The end of winter operations

What looked like a very early spring, has slightly stalled. No doubt it will be an early start to the season and I have indeed seen a few reports of bud burst already (as I write this in late March). The glorious spell of weather in February brought mixed feelings and at the forefront of the growers’ concerns is the prolonged threat of spring frost. However, it’s not all doom and gloom. An early start also gives us a longer growing season. More time to build up those ‘growing degree days.’

We were fortunate to catch the last of that warm spell at Hush Heath, for the inaugural WineGB pruning competition. Our team consisted of myself pruning, pulling out by Esther, our Chief Exec’s Assistant and tying down by Tom, our new vineyard assistant. I was asked on the day by a few people, ‘do you still do any pruning Matt?’ I’m not in the vineyard hands on, day in – day out as I used to be, but the one thing I have learned is that, if there is one single job in the vineyard, nothing tells you more about your vineyard than pruning it. This is the time to correct any issues with balance and shape. Despite the fact I do pruning for a large portion of the winter, when faced with doing this task competitively, suddenly it became a different prospect. Added to that I had a TV camera filming me adding a little more pressure. It felt like I’d broken some sort of record for the longest anyone in the history of viticulture had taken to prune five vines, but when I finished and looked up to see other teams were still cutting away, my short spell in imaginary slow motion ended. We came fourth out of twelve, narrowly missing out on a podium finish. It would be interesting to see the judges’ comments and learn what was being done well, and not so well.

So, my efforts have been focused on completing tying down before the buds get too woolly, getting the grass alleys mown and deploying ‘les bougies.’ Only once these jobs are finished do I then feel ready to tackle the coming season. It signals the end of all the winter operations on the vineyard, monitoring growth and watching the weather forecast continually. Ah yes, weather forecasts; so many to choose from. One thing I have learned is that if you look at enough forecasts, you will find one that looks like a sub-zero night is about to happen. Therefore, I stick to two sources; one website and a professional forecaster. A few years ago, I took the time to compare forecasts with what actually happened on our vineyard and picked the forecasts from which I could make the best judgement.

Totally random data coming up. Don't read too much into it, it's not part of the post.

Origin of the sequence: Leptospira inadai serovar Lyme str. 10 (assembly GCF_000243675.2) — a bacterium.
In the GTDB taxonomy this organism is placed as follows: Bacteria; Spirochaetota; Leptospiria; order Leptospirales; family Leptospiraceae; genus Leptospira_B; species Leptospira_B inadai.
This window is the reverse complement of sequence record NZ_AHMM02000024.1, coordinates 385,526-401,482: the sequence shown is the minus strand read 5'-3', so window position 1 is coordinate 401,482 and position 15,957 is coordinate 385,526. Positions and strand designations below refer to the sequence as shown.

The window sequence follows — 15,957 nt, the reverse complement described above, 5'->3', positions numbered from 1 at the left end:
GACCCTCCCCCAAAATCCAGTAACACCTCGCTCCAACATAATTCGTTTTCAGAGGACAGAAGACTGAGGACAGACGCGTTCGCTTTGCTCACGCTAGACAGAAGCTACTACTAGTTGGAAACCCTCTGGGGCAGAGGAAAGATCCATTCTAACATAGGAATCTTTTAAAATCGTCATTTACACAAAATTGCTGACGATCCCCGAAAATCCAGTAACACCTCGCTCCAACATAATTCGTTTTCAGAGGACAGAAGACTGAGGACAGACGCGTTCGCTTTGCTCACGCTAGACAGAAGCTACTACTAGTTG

Bud burst dates in the UK have an enormous range; in our own vineyard so far, anywhere between 2nd April and 6th May. I have also seen, during almost every spring, a fluctuation of temperatures. How often do we get a warm spell of weather sometime in March, followed by a chilly April? The stop and start conditions around bud burst and in the following weeks, are a feature of our climate. It is my belief that this influences bunch size which is one of the main components of yield. The fact that this didn’t happen in 2018 is part of the story of that famous season. Ironically, I recorded a relatively late bud burst in 2018, but after that the temperatures were consistent. Before bud burst last year, I was beginning to wonder when it was going to happen and started to contemplate a shortened growing season. However, what we saw was rapid growth, good cluster development and early flowering.

Our climate undoubtedly makes for challenging conditions when it comes to growing grapes. I also think that working on the viticultural limit is what makes our wines so interesting. We are becoming more and more skilled at adapting in the vineyard to these challenging conditions, whether it be from high quality training, collaboration with other growers or experience. Our winemaking colleagues are also hugely skilled, and they have to adapt to what viticulturists give them and produce a consistently high-quality product.

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